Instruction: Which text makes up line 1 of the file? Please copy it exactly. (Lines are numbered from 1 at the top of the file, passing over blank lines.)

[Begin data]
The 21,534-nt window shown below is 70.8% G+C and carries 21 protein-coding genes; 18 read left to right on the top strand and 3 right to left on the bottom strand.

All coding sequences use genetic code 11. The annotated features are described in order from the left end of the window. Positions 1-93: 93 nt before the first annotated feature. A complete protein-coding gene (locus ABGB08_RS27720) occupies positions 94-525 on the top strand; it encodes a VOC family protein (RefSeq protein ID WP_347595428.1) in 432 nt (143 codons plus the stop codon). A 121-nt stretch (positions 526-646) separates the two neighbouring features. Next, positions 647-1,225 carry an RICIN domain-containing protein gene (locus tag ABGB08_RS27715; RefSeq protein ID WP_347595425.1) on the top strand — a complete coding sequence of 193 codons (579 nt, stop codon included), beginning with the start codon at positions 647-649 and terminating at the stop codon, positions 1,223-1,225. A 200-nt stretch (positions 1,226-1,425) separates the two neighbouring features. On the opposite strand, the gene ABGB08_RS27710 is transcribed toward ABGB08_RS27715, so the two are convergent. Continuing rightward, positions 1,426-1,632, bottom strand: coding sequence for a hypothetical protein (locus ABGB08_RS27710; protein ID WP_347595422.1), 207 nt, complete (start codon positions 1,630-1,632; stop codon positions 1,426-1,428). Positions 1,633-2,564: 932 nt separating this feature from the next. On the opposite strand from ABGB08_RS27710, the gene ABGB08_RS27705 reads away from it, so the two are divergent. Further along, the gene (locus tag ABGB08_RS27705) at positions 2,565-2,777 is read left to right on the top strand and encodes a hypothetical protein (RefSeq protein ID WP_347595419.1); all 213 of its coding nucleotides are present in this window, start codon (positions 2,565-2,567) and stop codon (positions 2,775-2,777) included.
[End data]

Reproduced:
The 21,534-nt window shown below is 70.8% G+C and carries 21 protein-coding genes; 18 read left to right on the top strand and 3 right to left on the bottom strand.